Obtaining Letters of Reference for Graduate School in Planning

I’ve had a lot of students ask me recently about who should write a letter of reference as they apply to graduate school. I have a policy on my own web site stating when I will write a letter but there are more general principles that hold across many faculty members and programs. 

4 minute read

March 27, 2011, 4:34 AM PDT

By Ann Forsyth

I've had a lot of students ask me recently about who should write a letter of reference as they apply to graduate school. I have a policy on my own web site stating when I will write a letter but there are more general principles that hold across many faculty members and programs. 

Try to get someone who has graduated with the same type of degree as the one you wish to study. Having two engineers or two architects recommend you for planning can backfire as they may not have a clear understanding of the field. If you need to have people from outside the field, prepare them to say why they think you would be a good planner. If you are applying to a PhD make sure most of your letter writers have that degree and anyone who doesn't should be there for a very good reason.  

Ask people who know you well enough to be specific in their letters. On my web site I state my need for multiple interactions. Something like this is really a general principle. Without such interactions letter writers must resort to generalities. General or vague letters may, however, suggest that the applicant has problems that the reference writer does not want to talk about. I just can't write a good letter unless I know an applicant well so I am not doing them a good service if I attempt it. 

Obtaining letters from people who are personally recognizable to other professors can be useful, but it is much more useful to have a letter from someone who knows you well. If a famous person will provide only a few general sentences, it is typically not worth getting that letter. 

However, all letters should come from people who have attained some position of responsibility. Not every letter needs to be from a very senior person but as you balance the two or three letters you typically are allowed to submit, try to get someone who has employed or taught a large number of people so they can provide thoughtful comparisons and a sophisticated assessment of your capacity for graduate school. You might have one letter from someone more junior if they were, for example, your direct supervisor and can provide very specific details about very relevant activities.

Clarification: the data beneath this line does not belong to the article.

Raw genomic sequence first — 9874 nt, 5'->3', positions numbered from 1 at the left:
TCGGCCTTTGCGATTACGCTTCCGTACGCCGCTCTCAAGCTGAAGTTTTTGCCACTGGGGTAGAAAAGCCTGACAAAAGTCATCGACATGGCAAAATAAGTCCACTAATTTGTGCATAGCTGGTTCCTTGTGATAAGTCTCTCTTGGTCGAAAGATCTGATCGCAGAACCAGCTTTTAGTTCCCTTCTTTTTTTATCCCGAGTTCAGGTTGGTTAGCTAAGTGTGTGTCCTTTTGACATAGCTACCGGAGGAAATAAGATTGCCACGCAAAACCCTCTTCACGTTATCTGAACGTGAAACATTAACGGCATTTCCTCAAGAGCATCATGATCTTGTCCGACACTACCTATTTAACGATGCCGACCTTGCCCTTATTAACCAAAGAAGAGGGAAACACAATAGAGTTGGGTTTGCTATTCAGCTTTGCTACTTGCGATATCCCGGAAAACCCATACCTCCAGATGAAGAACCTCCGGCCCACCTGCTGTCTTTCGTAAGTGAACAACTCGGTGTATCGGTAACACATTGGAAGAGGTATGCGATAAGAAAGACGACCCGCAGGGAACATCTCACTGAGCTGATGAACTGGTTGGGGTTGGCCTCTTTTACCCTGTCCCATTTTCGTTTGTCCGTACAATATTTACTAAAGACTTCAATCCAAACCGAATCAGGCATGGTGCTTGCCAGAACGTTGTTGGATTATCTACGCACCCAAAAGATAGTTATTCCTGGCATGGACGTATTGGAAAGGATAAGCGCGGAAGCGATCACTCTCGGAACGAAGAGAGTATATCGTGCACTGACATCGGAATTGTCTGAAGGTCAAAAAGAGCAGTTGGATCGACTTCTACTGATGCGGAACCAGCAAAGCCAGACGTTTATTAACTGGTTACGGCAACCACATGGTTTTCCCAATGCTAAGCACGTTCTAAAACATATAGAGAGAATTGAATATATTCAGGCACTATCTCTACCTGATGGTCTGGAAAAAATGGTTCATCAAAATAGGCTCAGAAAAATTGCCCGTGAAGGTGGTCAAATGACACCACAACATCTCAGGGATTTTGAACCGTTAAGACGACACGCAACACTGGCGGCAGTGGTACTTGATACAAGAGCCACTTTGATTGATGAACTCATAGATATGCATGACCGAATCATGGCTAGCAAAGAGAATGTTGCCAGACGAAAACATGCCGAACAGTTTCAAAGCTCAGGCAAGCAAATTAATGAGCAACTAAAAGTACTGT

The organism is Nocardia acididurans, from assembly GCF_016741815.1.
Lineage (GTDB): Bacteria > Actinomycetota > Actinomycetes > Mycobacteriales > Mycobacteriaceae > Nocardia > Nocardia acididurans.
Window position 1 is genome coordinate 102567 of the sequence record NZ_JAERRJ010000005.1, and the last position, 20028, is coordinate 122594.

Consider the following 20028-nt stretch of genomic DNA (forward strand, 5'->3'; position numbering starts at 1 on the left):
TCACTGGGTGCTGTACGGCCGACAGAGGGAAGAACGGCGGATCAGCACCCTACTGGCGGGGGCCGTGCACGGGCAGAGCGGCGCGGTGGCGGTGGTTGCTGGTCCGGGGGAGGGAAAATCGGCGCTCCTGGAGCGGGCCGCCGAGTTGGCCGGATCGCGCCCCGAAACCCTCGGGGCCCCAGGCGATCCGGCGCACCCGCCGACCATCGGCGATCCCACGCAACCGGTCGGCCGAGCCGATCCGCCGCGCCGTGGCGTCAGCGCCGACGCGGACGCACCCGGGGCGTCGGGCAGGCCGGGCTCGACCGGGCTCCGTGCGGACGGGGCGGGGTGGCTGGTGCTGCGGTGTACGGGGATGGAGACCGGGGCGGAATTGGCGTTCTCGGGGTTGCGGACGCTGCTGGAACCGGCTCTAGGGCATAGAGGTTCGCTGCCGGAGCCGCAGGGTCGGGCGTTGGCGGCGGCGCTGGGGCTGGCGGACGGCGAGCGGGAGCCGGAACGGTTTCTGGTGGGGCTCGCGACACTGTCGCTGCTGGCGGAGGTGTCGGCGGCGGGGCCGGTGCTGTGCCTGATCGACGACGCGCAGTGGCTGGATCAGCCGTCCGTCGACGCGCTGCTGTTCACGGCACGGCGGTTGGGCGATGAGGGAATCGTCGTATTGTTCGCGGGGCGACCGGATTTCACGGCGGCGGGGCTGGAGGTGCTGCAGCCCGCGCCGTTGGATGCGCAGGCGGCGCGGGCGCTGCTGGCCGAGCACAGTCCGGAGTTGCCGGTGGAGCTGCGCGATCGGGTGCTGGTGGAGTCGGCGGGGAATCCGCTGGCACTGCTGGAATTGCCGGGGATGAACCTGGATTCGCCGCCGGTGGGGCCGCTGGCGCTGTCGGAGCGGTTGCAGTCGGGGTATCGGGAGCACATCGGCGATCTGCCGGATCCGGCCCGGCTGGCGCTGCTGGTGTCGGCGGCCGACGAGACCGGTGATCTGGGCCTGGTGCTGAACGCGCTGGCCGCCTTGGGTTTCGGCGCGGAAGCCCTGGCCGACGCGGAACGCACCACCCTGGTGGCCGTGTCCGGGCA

If you are an undergraduate, make sure you actively cultivate letter writers. Sometimes undergraduates do a lot of big classes and feel they don't know faculty. This is all the more reason to work before going back to graduate school. You can, however, also be more strategic in selecting classes, so some professors do get to know you better. Try to do some classes with permanent faculty who are likely to stay around a while, and see writing letters of reference as part of their job, rather than part-time faculty who may be hard to locate and unwilling to write. Sign up for office hours and ask advice about graduate work. Make sure these faculty members can talk about you with some familiarity. 

If you have been out working for a very long time be strategic. If professors have written for you in the past, they may be able to update that letter. However if that is really ancient history, try to get letters from people who can speak to your aptitude for learning new things, writing, reading, and working in teams. Sometimes you may interact with permanent or adjunct faculty members in a professional context-it may be appropriate to ask them. Overall, make sure your academic aptitude is clear.

If the language of instruction of the degree is not your first language, then a letter from someone fluent in that language and attesting to your skills can sometimes help. One of your main letters might come from someone fluent in your proposed study language and if so it is helpful if they comment on your language abilities. If not, and particularly if your test scores in that language are not stellar, having a short letter from a professional in the field who is fluent in your study language can be useful. This is not essential however, and if you are only allowed two letters in my opinion they should focus on your professional potential. 

If the country of your first degree is not the same as the one where you propose to do graduate work, try to get at least one letter from someone who understands the system in the country where you will study. It helps admissions committees when letter writers refer to their experience studying or visiting abroad, their specific understanding of the strengths of the program you wish to study in, and provide their assessment of how you will fit. You may need to help your letter writers with this preparation.  

Again, remember to thank those who write letters for you as they have done a lot of work. 

Previously I have written about a number of aspects of graduate applications. For links to relevant entries see: http://www.annforsyth.net/forstudents.html#Advice 

Ann Forsyth

Trained in planning and architecture, Ann Forsyth is a professor of urban planning at the Harvard Graduate School of Design. From 2007-2012 she was a professor of city and regional planning at Cornell. She taught previously at at the University of Minnesota, directing the Metropolitan Design Center (2002-2007), Harvard (1999-2002), and the University of Massachusetts (1993-1999) where she was co-director of a small community design center, the Urban Places Project. She has held short-term positions at Columbia, Macquarie, and Sydney Universities.

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